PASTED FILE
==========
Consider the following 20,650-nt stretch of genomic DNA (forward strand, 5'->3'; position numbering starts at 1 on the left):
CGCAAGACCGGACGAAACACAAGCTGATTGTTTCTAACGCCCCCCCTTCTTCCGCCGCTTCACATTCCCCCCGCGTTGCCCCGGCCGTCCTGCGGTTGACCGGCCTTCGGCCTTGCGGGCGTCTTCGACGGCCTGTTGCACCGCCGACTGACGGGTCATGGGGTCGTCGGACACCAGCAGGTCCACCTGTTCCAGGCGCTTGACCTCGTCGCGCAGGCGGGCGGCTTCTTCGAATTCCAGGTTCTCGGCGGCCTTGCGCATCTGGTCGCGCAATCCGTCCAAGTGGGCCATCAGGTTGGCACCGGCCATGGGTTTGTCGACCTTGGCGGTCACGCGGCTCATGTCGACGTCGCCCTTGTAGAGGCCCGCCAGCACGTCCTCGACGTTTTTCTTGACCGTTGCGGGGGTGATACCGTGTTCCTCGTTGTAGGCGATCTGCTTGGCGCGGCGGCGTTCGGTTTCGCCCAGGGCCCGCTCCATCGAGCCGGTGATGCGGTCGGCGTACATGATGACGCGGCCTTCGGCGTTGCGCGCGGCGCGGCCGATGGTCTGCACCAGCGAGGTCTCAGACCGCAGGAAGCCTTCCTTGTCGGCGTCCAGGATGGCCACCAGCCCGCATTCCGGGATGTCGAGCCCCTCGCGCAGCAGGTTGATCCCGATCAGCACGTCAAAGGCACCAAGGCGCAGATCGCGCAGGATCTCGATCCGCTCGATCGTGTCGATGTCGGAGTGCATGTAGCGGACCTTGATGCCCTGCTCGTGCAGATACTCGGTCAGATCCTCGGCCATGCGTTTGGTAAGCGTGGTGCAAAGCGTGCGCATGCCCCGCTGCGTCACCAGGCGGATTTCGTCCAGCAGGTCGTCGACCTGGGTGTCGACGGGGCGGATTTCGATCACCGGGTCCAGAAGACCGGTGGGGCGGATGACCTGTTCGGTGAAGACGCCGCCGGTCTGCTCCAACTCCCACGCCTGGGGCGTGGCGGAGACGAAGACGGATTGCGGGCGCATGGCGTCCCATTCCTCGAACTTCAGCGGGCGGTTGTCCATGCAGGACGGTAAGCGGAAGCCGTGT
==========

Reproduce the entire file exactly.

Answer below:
Consider the following 20,650-nt stretch of genomic DNA (forward strand, 5'->3'; position numbering starts at 1 on the left):
CGCAAGACCGGACGAAACACAAGCTGATTGTTTCTAACGCCCCCCCTTCTTCCGCCGCTTCACATTCCCCCCGCGTTGCCCCGGCCGTCCTGCGGTTGACCGGCCTTCGGCCTTGCGGGCGTCTTCGACGGCCTGTTGCACCGCCGACTGACGGGTCATGGGGTCGTCGGACACCAGCAGGTCCACCTGTTCCAGGCGCTTGACCTCGTCGCGCAGGCGGGCGGCTTCTTCGAATTCCAGGTTCTCGGCGGCCTTGCGCATCTGGTCGCGCAATCCGTCCAAGTGGGCCATCAGGTTGGCACCGGCCATGGGTTTGTCGACCTTGGCGGTCACGCGGCTCATGTCGACGTCGCCCTTGTAGAGGCCCGCCAGCACGTCCTCGACGTTTTTCTTGACCGTTGCGGGGGTGATACCGTGTTCCTCGTTGTAGGCGATCTGCTTGGCGCGGCGGCGTTCGGTTTCGCCCAGGGCCCGCTCCATCGAGCCGGTGATGCGGTCGGCGTACATGATGACGCGGCCTTCGGCGTTGCGCGCGGCGCGGCCGATGGTCTGCACCAGCGAGGTCTCAGACCGCAGGAAGCCTTCCTTGTCGGCGTCCAGGATGGCCACCAGCCCGCATTCCGGGATGTCGAGCCCCTCGCGCAGCAGGTTGATCCCGATCAGCACGTCAAAGGCACCAAGGCGCAGATCGCGCAGGATCTCGATCCGCTCGATCGTGTCGATGTCGGAGTGCATGTAGCGGACCTTGATGCCCTGCTCGTGCAGATACTCGGTCAGATCCTCGGCCATGCGTTTGGTAAGCGTGGTGCAAAGCGTGCGCATGCCCCGCTGCGTCACCAGGCGGATTTCGTCCAGCAGGTCGTCGACCTGGGTGTCGACGGGGCGGATTTCGATCACCGGGTCCAGAAGACCGGTGGGGCGGATGACCTGTTCGGTGAAGACGCCGCCGGTCTGCTCCAACTCCCACGCCTGGGGCGTGGCGGAGACGAAGACGGATTGCGGGCGCATGGCGTCCCATTCCTCGAACTTCAGCGGGCGGTTGTCCATGCAGGACGGTAAGCGGAAGCCGTGT